Ask Hamilton – The Fairyland Club

The Fairyland Club

Click here for Larger Image

Dear Hamilton,
I heard that the Lookout Mountain Fairyland Club is on the National Register of Historic Places. What makes it worthy of such a distinction?
Sincerely,
Wondering Wanderer

Dear Wondering,
Great question! Travel with me back to the 1920s, a great era to be middle class in America. Wages were increasing, working hours were dropping, and consumerism was soaring to new heights. With more time on their hands and money in their pockets, Americans were looking for fun. Between 1919 and 1929, American spending on recreation and leisure almost doubled.
Meanwhile, local movers and shakers Garnet Carter and Frieda Utermoehlen Carter were in the process of developing the 450-acre Fairyland residential community on Lookout Mountain. A business-savvy couple in an era marked by growing demand for leisure, it’s no surprise they saw the advantages of opening a vacation resort at its center. The inn would act as a social and recreational anchor of the Fairyland development. Plus, it would offer vacationers a chance to enjoy cooler weather and expansive views of the valley below amidst a mountain retreat.
Of course, the Carters were a fashionable, clever sort of couple. They didn’t want to build just any kind of inn. First, it should fit with Fairyland’s mythical flavor, whose storybook theme and fairytale street names had been inspired by Frieda’s fascination with European folklore. Second, it shouldn’t disturb the enchanting beauty of the mountain landscape.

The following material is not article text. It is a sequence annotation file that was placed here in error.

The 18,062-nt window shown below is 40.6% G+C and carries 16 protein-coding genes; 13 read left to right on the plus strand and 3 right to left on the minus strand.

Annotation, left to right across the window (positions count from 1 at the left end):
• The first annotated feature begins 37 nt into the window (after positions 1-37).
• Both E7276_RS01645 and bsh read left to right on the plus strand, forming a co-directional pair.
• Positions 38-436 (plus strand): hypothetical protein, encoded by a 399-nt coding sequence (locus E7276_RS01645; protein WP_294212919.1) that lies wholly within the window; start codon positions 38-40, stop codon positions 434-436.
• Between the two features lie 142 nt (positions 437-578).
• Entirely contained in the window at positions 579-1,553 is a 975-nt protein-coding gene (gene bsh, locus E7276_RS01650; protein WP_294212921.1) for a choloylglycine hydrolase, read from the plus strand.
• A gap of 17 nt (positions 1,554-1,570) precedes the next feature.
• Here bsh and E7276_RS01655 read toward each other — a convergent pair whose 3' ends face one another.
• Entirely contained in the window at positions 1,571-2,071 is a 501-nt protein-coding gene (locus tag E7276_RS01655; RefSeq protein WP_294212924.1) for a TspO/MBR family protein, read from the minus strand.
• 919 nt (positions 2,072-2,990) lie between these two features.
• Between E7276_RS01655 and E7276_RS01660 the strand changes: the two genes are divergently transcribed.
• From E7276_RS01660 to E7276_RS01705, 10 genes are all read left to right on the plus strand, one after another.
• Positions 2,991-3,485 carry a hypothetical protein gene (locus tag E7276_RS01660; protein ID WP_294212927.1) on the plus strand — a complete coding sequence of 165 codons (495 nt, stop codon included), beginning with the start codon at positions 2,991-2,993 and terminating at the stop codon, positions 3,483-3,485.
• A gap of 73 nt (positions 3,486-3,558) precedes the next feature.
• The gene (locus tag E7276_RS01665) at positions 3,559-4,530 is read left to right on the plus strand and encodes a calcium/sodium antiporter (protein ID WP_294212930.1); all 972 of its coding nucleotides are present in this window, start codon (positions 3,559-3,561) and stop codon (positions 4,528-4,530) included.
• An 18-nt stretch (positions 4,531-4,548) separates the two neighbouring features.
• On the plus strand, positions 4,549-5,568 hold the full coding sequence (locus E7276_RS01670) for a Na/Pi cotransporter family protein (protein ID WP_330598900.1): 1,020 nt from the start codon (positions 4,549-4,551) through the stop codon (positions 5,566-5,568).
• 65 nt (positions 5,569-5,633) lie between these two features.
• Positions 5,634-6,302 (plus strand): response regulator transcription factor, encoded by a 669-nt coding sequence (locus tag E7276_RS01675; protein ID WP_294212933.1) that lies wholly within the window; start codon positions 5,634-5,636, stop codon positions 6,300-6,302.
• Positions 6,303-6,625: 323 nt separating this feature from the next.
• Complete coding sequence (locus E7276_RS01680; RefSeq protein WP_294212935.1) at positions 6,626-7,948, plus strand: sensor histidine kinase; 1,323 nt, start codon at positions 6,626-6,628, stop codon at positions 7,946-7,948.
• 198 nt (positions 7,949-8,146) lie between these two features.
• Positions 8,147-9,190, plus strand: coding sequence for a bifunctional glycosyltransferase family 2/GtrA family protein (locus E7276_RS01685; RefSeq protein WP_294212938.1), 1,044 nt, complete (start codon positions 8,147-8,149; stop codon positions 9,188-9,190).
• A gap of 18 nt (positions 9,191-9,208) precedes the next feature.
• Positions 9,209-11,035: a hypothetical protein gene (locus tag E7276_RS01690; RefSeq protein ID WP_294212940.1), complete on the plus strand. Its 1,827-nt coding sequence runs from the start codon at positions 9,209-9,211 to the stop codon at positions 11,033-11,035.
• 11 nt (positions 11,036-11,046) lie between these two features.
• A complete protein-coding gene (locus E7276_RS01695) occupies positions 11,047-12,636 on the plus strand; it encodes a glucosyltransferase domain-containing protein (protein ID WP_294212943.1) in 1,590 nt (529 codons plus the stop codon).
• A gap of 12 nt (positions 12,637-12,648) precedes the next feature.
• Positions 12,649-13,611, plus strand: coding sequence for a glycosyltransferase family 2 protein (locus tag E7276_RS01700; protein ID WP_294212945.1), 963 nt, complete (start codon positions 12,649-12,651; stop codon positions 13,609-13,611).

So they brought in local architect William Harding Sears, who designed the inn in the Tudor Revival style then at its peak of popularity. They also recruited nationally renowned landscape designer Warren H. Manning, whose plans not only preserved the natural rock formations surrounding the inn, but accentuated them. The result was an enchanting resort that fit organically into the rugged, natural terrain.
The Fairyland Inn opened its doors in June of 1925 with outdoor dancing and dining as well as about 30 guestrooms. An indoor ballroom and outdoor swimming pool were added the following year, as well as a cluster of cottages Frieda dubbed “Mother Goose Village.” Today, these cottages also remain on the National Register of Historic Places.

When the Great Depression hit, the inn closed its doors – but it was converted and reopened as a private club in 1934. The Fairyland Club, still in operation today, has morphed and changed over the years. However, the historic structure that acts as its home base has changed very little. In 2015, the clubhouse celebrates 90 years of operation.

Hope this helps,
Hamilton Bush
Resident History Hound,
Chattanooga, Tennessee

 

You Also Might Like

On the Map 2022
black and white world map

Area High School Alumni Take on the World These graduates have accomplished incredible things and enjoyed great successes since their Read more

Ask Hamilton – The Lookout Inn
The Lookout Inn circa 1890

A Luxury Hotel on Lookout   (Above) A view of the Inn’s wing and wrap-around porch, circa 1890   Photos Read more

Working in the City: Burlaep Print & Press
screen printed t-shirts from Burlaep Print & Press

For the Love of the Outdoors When a couple of college students started a small-scale fundraising venture in their free Read more

Morning Pointe Senior Living Celebrates 25 Years of Service
two elderly ladies at Morning Point

Raising the Bar in Senior Care Transitioning a loved one into assisted living can be a wearisome process for all Read more

Working in the City: I Go Tokyo
interior of I Go Tokyo boutique in Chattanooga

From Tokyo With Love Traveling to distant countries for a living would be a dream for many people. When Margaret Read more

Ask Hamilton – The W Road
Waldon's ridge on a postcard from the 1890s

The History of Walden's Ridge and the W Road   (Above) Postcard of Walden’s Ridge: “Along the Dixie Highway,” circa Read more